Rio Declares Force Majeure On Coal Sales After Floods

Rio Tinto Group, the world’s second-biggest mining company, declared force majeure on contracts to sell coal from its Kestrel mine in Australia after flooding from ex-tropical cyclone Oswald damaged a rail system.

The Blackwater rail network, which carries the second-largest tonnages in Queensland state, may be closed for as much as 10 days starting Jan. 29, Aurizon Holdings Ltd., the network operator, said today in an e-mailed statement. The line, which transports coal to the state’s port of Gladstone, was closed on Jan. 26, according to Aurizon.

Floodwaters have left six people dead, disrupted mining operations and damaged sugarcane fields in Queensland. Xstrata Plc, the world’s largest exporter of thermal coal, declared force majeure on Jan. 29 because of damage to the rail line. The clause is invoked by companies when they miss shipments because of circumstances beyond their control.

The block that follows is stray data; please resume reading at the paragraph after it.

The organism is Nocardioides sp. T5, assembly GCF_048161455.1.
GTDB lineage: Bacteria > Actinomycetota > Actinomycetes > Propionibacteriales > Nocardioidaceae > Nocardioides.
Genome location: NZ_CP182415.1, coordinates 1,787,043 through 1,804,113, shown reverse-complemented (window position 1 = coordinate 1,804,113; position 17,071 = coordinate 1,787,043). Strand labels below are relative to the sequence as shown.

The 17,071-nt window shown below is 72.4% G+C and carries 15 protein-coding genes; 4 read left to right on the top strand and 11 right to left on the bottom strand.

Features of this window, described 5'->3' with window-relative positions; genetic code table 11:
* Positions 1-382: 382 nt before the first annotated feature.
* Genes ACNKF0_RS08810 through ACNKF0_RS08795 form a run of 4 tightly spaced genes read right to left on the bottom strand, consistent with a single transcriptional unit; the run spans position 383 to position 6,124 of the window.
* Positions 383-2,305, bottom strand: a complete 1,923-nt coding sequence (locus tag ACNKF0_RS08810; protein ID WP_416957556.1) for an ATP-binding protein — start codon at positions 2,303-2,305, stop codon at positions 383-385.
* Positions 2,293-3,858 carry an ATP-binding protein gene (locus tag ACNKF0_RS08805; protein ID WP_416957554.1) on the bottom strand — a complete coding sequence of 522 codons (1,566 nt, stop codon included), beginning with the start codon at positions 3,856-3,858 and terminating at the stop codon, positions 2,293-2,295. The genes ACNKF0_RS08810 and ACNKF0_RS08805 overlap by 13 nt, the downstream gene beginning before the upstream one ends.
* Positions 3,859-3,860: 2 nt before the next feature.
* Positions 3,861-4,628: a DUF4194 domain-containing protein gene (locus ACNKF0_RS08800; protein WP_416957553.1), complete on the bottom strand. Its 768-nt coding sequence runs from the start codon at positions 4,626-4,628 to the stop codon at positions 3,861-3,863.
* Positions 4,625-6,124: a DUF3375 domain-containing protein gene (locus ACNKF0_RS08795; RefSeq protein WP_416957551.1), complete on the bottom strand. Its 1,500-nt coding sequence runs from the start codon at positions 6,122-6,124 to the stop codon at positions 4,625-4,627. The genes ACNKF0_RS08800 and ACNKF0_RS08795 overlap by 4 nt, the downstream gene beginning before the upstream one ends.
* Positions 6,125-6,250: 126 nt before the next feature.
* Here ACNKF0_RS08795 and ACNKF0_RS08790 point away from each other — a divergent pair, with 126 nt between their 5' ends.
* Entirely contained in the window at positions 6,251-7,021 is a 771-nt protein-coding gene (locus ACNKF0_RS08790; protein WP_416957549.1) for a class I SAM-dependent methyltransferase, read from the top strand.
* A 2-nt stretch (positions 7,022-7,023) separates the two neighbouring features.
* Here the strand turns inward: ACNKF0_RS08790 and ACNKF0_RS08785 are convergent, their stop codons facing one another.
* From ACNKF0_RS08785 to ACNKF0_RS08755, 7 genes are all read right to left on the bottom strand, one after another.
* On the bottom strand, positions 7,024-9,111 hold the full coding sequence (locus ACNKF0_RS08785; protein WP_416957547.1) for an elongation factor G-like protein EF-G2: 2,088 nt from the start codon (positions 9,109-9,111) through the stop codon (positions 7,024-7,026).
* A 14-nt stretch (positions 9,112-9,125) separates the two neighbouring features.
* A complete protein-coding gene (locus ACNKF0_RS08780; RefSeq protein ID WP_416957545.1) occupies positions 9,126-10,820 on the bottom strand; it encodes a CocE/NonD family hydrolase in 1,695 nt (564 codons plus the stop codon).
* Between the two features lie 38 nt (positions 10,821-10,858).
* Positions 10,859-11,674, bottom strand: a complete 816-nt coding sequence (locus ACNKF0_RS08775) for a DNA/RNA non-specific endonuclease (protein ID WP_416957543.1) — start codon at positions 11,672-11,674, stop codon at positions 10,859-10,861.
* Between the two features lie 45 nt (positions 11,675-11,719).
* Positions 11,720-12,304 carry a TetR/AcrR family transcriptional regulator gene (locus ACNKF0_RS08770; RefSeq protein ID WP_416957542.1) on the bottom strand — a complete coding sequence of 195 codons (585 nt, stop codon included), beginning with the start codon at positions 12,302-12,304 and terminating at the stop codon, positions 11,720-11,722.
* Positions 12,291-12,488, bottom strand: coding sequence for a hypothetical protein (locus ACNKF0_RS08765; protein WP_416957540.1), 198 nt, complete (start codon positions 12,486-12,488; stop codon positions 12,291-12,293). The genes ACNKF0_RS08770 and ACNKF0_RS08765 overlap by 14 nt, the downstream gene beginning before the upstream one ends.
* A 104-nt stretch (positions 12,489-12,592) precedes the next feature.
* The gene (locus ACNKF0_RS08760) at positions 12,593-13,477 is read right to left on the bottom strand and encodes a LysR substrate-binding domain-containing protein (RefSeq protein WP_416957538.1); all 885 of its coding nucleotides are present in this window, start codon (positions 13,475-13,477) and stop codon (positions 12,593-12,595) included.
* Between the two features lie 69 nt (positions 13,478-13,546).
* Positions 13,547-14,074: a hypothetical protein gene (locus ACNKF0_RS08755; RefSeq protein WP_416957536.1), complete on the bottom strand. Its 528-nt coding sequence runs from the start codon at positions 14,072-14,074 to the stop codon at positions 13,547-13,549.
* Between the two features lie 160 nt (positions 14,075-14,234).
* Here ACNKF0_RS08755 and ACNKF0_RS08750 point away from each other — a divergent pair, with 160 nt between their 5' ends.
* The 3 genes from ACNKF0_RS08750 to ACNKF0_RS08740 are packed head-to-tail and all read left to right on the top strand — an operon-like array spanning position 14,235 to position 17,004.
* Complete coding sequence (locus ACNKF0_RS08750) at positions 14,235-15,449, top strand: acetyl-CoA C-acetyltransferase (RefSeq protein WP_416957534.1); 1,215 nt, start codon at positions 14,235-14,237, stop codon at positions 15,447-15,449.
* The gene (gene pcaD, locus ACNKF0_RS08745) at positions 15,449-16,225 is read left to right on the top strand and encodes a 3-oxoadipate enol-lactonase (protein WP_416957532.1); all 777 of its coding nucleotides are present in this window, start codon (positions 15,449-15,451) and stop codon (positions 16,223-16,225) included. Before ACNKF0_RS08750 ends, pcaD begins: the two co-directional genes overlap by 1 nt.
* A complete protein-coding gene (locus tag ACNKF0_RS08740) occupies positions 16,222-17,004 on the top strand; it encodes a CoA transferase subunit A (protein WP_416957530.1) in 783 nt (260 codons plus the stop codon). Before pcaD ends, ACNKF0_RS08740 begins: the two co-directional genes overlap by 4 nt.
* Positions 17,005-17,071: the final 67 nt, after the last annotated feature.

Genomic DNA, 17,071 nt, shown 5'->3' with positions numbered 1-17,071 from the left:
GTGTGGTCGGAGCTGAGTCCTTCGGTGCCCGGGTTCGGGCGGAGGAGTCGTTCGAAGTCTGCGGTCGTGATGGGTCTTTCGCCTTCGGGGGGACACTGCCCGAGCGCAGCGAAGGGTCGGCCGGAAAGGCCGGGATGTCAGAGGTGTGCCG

Rio is monitoring updates from its service providers regarding the expected duration of rail repairs, the company said in a statement on its website yesterday. All sites managed by the company are operating and working toward normal production, it said.

One of two coal-ship loaders at the port of Gladstone resumed operations on Jan. 27, an e-mailed statement from harbor authorities said on Jan 29. Kylie Lee, a spokeswoman for Gladstone Ports Corp., didn’t immediately respond to a phone message and e-mail seeking comment about loading operations.

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